During World War II, Corregidor was the site of two costly sieges and pitched battles—the first during the first months of 1942, and the second in January 1945 — between the Imperial Japanese Army and the U.S. Army, along with its smaller subsidiary force, the Philippine Army.
During the Battle of the Philippines (1941–42), the Imperial Japanese Army invaded Luzon from the north in early 1942 and attacked Manila from its landward side. American and Filipino troops under the command of General Douglas MacArthur, retreated to the Bataan Peninsula, west of Manila Bay. The fall of Bataan on April 9, 1942, ended all organized opposition by the U.S. Armed Forces in the Far East and gave way to the invading Japanese forces in Luzon in the northern Philippines. They were forced to surrender due to the lack of food and ammunition, leaving Corregidor and its adjacent islets at Manila Bay as the only areas in the region under U.S. control.
American and Filipino soldiers on Corregidor and the neighboring islets held out against the Japanese to deny the use of Manila Bay, but the Imperial Japanese Army brought heavy artillery to the southern end of Bataan, and proceeded north to blockade Corregidor. Japanese troops forced the surrender of the remaining American and Filipino forces on May 6, 1942, under the command of Lt. Gen. Jonathan Wainwright.
The battle for the recapture of Corregidor occurred from February 16 to 26, 1945, in which American and Filipino forces successfully recaptured the island fortress from the Japanese occupying forces.
Corregidor: The Rock Map
This map and action can be found in Bounding Fire Production’s Advanced Squad Leader module: Corregidor: The Rock.
The Battle of Corregidor (1945)
The Battle for the Recapture of Corregidor, which occurred from the 16th to the 26th of February, 1945, pitted American forces against the defending Japanese garrison on the island fortress. The Japanese had captured the bastion from the United States Army Forces in the Far East during their 1942 invasion.
The retaking of the island, officially named Fort Mills, along with the bloody Battle of Manila and the earlier Battle of Bataan, marked the redemption of the American and Filipino surrender on 6 May 1942 and the subsequent fall of the Philippines.
The surrender of Corregidor in 1942 and the ensuing fate of its 11,000 American and Filipino defenders led to a particular sense of moral purpose in General Douglas MacArthur, and as shown in the subsequent campaigns for the liberation of the Philippine archipelago, he showed no hesitation in committing the bulk of US and Philippine forces under his command. To the American soldier, Corregidor was more than a military objective; long before the campaign to recapture it, the Rock had become an important symbol in United States history as the last Pacific outpost of any size to fall to the enemy in the early stages of the Pacific War.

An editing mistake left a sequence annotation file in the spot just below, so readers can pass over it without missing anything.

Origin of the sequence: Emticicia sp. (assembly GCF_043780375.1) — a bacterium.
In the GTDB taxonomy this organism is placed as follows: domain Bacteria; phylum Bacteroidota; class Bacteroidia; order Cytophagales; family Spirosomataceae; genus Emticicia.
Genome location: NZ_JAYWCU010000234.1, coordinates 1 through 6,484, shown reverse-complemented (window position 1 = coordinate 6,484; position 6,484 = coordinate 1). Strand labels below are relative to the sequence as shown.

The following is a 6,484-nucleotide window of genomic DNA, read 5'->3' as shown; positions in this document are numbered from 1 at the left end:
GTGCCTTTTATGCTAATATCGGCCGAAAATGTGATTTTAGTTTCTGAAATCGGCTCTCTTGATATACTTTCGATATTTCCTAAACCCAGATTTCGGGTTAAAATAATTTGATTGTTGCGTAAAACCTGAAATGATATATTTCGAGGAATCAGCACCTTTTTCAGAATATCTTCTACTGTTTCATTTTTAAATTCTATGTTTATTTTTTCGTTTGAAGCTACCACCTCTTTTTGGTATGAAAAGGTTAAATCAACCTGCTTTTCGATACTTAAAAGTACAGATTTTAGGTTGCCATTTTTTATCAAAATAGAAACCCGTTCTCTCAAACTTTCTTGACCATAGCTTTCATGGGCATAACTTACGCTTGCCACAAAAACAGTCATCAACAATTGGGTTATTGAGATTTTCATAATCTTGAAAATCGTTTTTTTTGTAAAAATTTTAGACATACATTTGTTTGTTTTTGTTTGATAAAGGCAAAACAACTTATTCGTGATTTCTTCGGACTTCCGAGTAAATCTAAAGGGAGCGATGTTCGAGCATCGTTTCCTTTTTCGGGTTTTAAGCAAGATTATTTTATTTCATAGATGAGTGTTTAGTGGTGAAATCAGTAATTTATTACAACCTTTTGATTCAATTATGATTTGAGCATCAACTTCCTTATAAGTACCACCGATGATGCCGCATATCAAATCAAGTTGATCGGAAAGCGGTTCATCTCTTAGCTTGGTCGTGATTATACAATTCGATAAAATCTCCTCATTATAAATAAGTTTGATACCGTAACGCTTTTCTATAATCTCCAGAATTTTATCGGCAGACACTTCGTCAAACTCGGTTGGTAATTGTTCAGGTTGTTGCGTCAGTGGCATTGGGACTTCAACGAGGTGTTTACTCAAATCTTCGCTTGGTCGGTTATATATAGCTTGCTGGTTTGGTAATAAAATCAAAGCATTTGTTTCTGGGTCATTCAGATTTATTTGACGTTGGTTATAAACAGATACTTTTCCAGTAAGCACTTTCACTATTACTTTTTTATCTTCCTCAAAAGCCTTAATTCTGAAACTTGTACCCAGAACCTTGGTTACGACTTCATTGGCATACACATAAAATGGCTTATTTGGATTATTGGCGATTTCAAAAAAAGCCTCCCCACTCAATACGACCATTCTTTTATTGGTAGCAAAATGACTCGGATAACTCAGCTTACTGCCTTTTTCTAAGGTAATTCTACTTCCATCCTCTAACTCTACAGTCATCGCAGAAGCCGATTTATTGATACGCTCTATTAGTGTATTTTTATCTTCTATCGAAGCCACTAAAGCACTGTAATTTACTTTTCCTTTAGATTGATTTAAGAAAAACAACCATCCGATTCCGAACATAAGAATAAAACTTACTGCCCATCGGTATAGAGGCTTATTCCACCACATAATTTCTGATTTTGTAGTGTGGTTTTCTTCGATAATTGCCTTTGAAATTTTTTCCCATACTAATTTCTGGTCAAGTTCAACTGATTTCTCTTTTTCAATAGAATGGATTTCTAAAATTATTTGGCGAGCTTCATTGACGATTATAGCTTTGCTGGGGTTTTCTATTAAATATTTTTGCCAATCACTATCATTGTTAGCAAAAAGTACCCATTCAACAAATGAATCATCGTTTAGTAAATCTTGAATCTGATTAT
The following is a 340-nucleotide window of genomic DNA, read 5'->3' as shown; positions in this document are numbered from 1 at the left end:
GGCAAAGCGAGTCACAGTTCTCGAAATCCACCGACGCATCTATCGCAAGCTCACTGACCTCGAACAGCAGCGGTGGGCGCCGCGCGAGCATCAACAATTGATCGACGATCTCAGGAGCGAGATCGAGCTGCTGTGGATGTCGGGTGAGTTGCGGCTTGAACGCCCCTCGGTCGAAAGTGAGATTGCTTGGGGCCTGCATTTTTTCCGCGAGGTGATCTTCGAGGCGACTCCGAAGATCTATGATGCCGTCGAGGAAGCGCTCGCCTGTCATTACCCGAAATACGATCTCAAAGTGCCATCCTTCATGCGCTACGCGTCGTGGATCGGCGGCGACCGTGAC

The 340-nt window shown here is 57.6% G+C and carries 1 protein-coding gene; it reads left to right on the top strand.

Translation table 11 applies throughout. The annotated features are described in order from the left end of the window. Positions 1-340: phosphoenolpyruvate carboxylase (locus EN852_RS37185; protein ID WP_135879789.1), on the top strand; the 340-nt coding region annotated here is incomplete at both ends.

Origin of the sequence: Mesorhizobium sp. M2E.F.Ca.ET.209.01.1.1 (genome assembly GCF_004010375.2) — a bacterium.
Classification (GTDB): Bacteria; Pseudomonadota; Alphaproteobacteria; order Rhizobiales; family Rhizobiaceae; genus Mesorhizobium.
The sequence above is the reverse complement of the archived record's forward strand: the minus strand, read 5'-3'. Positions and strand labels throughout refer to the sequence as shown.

Strategy for Recapture
Corregidor in 1945 — though it lacked in importance to the defensive strategy of the Japanese that it previously had held for the Americans in early 1942 — remained a formidable sentinel to the entrance to Manila Bay. Consequently, American planners thought it merited a separate attack.
MacArthur’s strategy was to make a combined amphibious and airborne assault — among the most difficult of all modern military maneuvers—to retake the island. Although this particular plan of action had been used to good effect during the Luzon landings, the airborne phase was risky. As small as it was, at just over five square miles, the tadpole-shaped island made a difficult target for a parachute drop.
Complicating the strategy, was that the paratroopers were required to land on a hill known as ‘Topside’, the island’s foremost dominant terrain feature. MacArthur’s staff balked at the proposal, but on the other hand, there was little choice. From ‘Topside’, the Japanese could dominate all possible amphibious landing sites. The American premise was that the Japanese would certainly not expect an airborne landing on such an unlikely target.
The role of recapturing the Rock went to the 503rd Parachute Regimental Combat Team (503rd PRCT) of Lieutenant Colonel George M. Jones and elements of Major General Roscoe B. Woodruff’s 24th Infantry Division, the same units which undertook the capture of Mindoro island. The 503rd PRCT included the 503rd Parachute Infantry Regiment, Co. C, 161st Airborne Engineer Battalion and elements of the 462nd Parachute Field Artillery Battalion with 75 mm pack howitzers. They were airlifted by C-47 aircraft of the 317th Troop Carrier Group. The amphibious assault was by the reinforced 3rd Battalion, 34th Infantry Regiment, carried by Landing Craft Mechanized (LCMs) of the 592nd Engineer Boat and Shore Regiment.
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ASL Map Spotlights are meant to be quick history lessons on available historical Advanced Squad Leader actions. These short articles are meant to highlight both a short history of the battle portrayed for players unfamiliar with the setting, as well as show the ASL map on which it plays out.Citation: —. “Corregidor.” Wikipedia, 11 Nov. 2022, en.wikipedia.org/wiki/Corregidor.
Citation: —. “Battle of Corregidor (1945).” Wikipedia, 28 Nov. 2022, en.wikipedia.org/wiki/Battle_of_Corregidor_(1945).
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